No enlightened society neglects its elderly or its vulnerable. But in their attempt to outbid one another, major UK parties have trumpeted their social programmes without paying much attention to their effectiveness. In times of plenty, this may have been foolish but was still feasible. In times of indefinite fiscal constriction, such as we are now facing, that no longer applies.
Whereas the number of social workers and those pulling down a decent professional salary while running charities or ‘third-sector’ operations has rocketed from virtually nil half a century ago, social funding now dwarfs every other area of government expenditure. The UK numbers (taken from the Treasury’s 2012 Budget Report in March 2012) are shown in the chart below.
The £207bn on Social Services (which includes all benefits, pensions, etc) represents 30% of all UK government expenditure but, because we’re running a whopping £91bn budget overspend, it’s a rather larger 36% of income. That represents £3,460 each year for every man, woman and child in the UK. Adding in the £2.7bn that Scottish councils pay out for Social Care, which is another £540 per skull and you’re talking a cool £4k per person.
Now, given that three-quarters of the population are net donors—not (in theory) vulnerable, nor too old/infirm, not to mention in jail or on drug recovery programmes, you’re talking about over 1m people in Scotland each receiving an average £12,000 in state help. Leave aside whether such help is adequate or that thousands of carers deserve financial help and/or respite, with the economy on a steady downward track and the UK government paying some £600,000,000 each DAY in interest on what it has borrowed already, this is all careening towards a very big fiscal brick wall.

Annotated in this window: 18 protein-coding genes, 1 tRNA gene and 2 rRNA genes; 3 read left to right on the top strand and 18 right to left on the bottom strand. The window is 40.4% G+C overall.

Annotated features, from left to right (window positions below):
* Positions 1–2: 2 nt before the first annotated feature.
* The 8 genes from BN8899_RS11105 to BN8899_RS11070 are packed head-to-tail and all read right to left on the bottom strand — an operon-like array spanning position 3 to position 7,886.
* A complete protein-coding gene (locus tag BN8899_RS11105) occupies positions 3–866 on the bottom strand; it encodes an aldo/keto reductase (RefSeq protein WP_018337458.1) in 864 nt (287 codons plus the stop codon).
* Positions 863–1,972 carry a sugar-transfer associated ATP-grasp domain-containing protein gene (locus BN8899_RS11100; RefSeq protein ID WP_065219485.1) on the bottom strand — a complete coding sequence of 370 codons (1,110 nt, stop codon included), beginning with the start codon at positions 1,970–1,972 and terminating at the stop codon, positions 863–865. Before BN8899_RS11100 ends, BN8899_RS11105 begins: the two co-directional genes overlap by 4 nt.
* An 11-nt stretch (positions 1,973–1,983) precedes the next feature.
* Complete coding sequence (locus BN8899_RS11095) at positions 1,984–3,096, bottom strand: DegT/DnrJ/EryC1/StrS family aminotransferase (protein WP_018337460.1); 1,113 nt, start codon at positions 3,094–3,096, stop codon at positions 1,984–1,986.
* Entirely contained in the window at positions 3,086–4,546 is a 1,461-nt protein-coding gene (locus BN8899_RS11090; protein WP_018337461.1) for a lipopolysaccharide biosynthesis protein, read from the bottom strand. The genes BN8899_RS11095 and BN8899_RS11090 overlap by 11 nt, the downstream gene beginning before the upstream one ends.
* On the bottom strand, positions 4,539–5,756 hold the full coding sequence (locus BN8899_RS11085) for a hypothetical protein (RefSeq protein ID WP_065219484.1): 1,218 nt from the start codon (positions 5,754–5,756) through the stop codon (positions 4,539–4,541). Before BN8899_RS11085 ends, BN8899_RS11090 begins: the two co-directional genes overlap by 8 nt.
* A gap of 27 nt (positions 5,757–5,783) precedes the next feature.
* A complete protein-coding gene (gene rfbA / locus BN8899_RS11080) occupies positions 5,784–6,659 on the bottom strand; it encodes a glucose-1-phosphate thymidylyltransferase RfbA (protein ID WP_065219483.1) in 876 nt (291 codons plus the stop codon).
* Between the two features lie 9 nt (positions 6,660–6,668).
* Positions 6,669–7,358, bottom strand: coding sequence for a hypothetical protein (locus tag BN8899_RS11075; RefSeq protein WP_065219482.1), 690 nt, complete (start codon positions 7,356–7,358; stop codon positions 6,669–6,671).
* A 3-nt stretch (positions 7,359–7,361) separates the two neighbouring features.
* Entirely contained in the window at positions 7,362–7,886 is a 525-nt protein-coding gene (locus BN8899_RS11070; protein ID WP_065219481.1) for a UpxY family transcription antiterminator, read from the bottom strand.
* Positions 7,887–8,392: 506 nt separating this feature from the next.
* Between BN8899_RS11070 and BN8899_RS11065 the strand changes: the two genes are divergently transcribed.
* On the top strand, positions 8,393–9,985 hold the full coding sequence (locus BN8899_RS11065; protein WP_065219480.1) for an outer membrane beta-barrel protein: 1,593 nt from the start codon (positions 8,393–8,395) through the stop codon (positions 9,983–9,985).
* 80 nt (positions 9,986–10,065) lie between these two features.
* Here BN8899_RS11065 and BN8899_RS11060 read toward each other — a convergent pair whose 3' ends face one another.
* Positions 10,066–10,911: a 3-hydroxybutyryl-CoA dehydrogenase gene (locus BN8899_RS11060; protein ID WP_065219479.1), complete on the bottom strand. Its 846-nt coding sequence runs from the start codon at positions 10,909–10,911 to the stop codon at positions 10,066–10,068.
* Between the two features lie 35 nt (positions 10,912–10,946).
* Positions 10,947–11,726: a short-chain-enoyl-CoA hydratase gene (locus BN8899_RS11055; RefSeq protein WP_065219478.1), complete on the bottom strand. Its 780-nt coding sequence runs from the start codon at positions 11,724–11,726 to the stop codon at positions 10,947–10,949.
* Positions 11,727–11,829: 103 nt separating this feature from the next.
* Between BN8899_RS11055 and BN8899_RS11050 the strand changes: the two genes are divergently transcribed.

So, while it is perfectly fair to demand that Chief Execs get their collective snouts out of the trough, it is equally fair to ask why people who attack ambulances or firemen or cause £130m in damage to wheelie bins are still entitled to any benefits. Of Scotland’s 49,618 criminal offenders last year, 27,813 (over 57%) were re-offending and this after decades of ‘enlightened’ attitudes among police, social work, municipal organisations and sundry charities.
When careers advisors say “There are thousands of charities in the UK, employing well over half a million people full-time” this is not to say that they may not be a cost-effective way of providing essential services, often to those most in need. But they also become a self-interested party. While the ideal of such charities and, indeed, of social work in general, ought to be to put themselves out of business by succeeding, so far, this has not happened.
And, while it would be unjust to blindly equate benefits recipients with wanton damage and unnecessary cost to society, it is not fat bankers who are setting fire to wheelie bins and stoning the firemen who show up to put them out. Both extremes of society need to make themselves included and respected within the whole; both must take responsibility to do that. There are plenty of third-world communities working miracles with the paucity of aid that actually reaches them that could teach us what can be done.
But, if the middle keeps getting squeezed between greedy rich and ma-giro’ll-do-me-jist-fine types, then the present fiscal squeeze will fragment society further, undermining any sense that “we’re all in it together“. After a further couple of years, look for something very like revolts that will, by comparison, make community charge riots seem like bliss.